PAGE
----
Is picture quality a paragon of perfection? Well, let me just say this: aside not been able to detect undue amounts of ugly artifacts (mosquito noise, serrated edges, flicker, interline twitter due to aliasing, and other such similar pesky digital domain-originating flaws), at least with our carefully calibrated primary and secondary home theater systems, imaging would be absolutely perfect if it wasn’t for our old nemesis, edge enhancement (EE), whose presence is of enough magnitude to keep reminding us we are still viewing VIDEO rather than the real thing...namely: film. But at least isn’t as intrusive and irritating as I have seen in several other cases.

    The quality of the film source element (s) from hence the HD video master proceed is excellent too, yet there are a few instances where film flicker or judder can be readily seen (at the beginning and also in couple of other bright scenes), although the degree is not enough to distract the viewer from enjoying the movie. Other film artifacts, like finger prints, dirt, emulsion flaws, etc., are thankfully absent as well.

    The sound...

    Miklos Rozsa’s magnificent musical score was originally recorded in Stereophonic sound, but was re-mixed in order to derive sound elements for the 6 magnetic tracks in the case of 70mm theatrical release prints (5-channels up front behind the screen, plus one rear special effects channel), and 4-track magnetic Stereo or mono optical tracks in the case of 35mm theatrical release prints.

    Dialog was recorded with Stereo lateral tracking, something that can be heard to a great extent, but it isn’t as good as it should because it appears to have been compromised by locating it almost hard center (the worst example of this sonic malady I’ve ever hard was with the 1990s remake of Rob Roy, where voices originating from extreme left or right were actually located smack in the middle of the screen! Is not quite as bad when played in a home theater, but was absolutely asinine at the cinema!).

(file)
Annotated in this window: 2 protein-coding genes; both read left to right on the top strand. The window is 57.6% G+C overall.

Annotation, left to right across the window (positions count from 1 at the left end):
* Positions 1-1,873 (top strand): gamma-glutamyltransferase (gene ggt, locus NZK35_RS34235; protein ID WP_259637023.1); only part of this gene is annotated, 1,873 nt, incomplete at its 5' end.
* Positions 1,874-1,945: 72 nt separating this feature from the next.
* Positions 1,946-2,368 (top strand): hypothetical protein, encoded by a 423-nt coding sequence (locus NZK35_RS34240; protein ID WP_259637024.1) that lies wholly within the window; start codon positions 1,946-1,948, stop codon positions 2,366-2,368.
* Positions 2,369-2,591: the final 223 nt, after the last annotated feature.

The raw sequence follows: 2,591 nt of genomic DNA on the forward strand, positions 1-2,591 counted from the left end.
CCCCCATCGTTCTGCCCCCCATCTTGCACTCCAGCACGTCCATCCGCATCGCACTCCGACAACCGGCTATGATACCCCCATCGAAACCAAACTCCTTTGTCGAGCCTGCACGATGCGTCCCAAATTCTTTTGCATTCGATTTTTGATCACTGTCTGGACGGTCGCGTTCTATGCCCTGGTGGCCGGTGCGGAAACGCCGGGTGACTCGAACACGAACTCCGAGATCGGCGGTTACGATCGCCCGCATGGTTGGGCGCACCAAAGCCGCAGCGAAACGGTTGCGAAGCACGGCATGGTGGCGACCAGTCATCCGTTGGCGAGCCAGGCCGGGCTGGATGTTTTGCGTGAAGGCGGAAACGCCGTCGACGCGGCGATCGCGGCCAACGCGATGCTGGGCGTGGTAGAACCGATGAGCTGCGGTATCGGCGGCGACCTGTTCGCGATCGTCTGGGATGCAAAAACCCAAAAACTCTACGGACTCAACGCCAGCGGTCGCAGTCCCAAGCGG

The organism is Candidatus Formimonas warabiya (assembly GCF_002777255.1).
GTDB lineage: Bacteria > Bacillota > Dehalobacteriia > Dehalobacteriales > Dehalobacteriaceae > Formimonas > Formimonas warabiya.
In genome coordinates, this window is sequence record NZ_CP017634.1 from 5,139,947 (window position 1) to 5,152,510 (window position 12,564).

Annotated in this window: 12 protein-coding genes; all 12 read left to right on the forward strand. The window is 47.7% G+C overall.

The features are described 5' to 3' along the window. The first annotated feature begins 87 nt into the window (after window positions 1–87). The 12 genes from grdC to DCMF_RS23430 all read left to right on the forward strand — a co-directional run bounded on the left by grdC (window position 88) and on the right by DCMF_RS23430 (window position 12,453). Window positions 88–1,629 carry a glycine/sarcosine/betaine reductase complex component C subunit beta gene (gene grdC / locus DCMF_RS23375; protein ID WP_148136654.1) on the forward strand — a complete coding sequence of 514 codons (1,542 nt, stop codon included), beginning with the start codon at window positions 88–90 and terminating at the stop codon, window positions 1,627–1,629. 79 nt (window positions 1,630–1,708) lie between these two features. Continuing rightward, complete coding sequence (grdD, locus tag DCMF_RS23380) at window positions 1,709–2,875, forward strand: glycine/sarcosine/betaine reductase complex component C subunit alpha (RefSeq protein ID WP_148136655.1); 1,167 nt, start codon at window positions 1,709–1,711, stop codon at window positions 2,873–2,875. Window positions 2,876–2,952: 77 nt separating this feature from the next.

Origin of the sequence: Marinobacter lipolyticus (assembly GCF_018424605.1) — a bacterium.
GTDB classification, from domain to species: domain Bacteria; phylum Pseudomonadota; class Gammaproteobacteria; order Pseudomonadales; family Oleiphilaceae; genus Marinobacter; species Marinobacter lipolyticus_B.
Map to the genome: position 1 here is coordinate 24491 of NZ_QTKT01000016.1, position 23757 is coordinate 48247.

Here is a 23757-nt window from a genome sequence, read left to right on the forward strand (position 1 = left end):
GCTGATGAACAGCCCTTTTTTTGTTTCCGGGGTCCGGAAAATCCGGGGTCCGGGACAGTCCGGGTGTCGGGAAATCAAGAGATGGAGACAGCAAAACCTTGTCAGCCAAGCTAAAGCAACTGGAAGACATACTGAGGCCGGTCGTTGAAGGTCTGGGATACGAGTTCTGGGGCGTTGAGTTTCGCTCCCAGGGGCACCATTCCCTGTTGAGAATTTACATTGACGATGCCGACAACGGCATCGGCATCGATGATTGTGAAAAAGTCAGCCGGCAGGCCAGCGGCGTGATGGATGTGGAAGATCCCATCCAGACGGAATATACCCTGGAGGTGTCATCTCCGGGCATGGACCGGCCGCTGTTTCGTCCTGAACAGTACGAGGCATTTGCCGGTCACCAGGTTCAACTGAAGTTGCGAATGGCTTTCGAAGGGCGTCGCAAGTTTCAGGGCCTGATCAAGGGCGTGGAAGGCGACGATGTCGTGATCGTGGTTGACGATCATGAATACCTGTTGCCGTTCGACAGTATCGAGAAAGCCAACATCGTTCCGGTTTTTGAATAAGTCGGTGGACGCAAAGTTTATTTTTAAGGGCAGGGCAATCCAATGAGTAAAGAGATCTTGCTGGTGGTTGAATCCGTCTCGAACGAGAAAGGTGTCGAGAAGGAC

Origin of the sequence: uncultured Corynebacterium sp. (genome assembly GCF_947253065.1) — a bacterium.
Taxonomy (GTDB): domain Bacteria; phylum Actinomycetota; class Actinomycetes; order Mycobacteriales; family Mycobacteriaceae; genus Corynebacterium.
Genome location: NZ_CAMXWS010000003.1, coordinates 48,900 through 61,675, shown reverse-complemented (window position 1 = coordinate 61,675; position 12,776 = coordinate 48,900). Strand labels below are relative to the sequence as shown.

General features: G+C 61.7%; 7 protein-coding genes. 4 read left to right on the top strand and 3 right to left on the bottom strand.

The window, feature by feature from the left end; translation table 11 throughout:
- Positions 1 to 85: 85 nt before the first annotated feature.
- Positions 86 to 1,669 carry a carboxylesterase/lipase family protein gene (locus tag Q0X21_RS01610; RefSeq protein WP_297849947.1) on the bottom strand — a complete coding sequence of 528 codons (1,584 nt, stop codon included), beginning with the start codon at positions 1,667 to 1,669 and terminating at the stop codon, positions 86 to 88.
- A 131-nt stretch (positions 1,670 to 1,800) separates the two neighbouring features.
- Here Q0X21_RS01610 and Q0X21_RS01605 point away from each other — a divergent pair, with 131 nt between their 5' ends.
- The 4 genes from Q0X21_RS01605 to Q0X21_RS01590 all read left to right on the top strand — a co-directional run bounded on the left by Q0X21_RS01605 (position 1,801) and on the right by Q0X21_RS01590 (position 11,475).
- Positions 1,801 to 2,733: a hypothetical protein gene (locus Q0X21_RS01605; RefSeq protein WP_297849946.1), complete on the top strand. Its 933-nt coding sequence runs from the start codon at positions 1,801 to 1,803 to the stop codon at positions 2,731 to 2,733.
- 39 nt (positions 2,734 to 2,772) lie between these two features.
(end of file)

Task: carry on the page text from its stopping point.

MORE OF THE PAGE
Unfortunately, dynamic range isn’t much to brag about either, although there are some bright moments were low bass sound sources underpinning certain scenes make their presence known by doing it with a good degree of testicular authority. Don’t look for the sort of dynamic type of sound found in modern movies such Black Hawk Down, U-571, Das Boot, or even Brave Heart otherwise you’ll become disappointed.
    Sonics aren’t of absolute “reference” quality yet serves Rozsa’s musical score well enough as it sounds clear and quite transparent, without obnoxious distortion components that could really mess things up.

    ”The Life Of Christ, Intelligently Told And Beautifully Filmed. Full Of Deeply Moving Moments.”......”An Intelligent, Imaginative Movie Devoid Of Conventional Hollywood Pieties.” ...respectively commented Leonard Maltin (in Movie And Video Guide) and Geoff Andrew (in Time Out Film Guide) regarding King of Kings. I couldn’t have said it better myself!

    King of Kings is a film that should be an intrinsic part of any serious movie collection. Is highly recommended for the entire family.

    The End...

    DVD reviewing equipment...

    Display devices:

    Dukane Pro-9015 D-ILA (calibrated by Richard Martin) and 12 foot wide scope-ratioed screen (1.3 gain) plus 40" Sony XBR-800 high-definition "ready" TV set...

    DVD playback gear:

    Mobitsu 880 (set to upconvert 720p with the 9015 D-ILA display and 1080i with the Sony CRT-based display) standalone player outputting a DVI digital signal path (into the Sony TV set; the D-ILA display was connected RGB analog via a DVI-to-RGB adaptor since it lacks DVI or HDMI video digital interfaces)...

    Sound system:

    Pioneer XVS-49 TX multi-channel receiver powering Onix/Rocket RS 750 Signature Edition left and right main, RSC 200 center channel, and pair of Rogers LS3-5A surround sound speakers; plus twin SVS B4-Plus subbass systems which were powered by a Samson Servo 2000 pro-amplifier (the audio receiver and CRT-based TV set are par of the secondary home theater system; other components belong to the primary home theater set up)...


Share This Page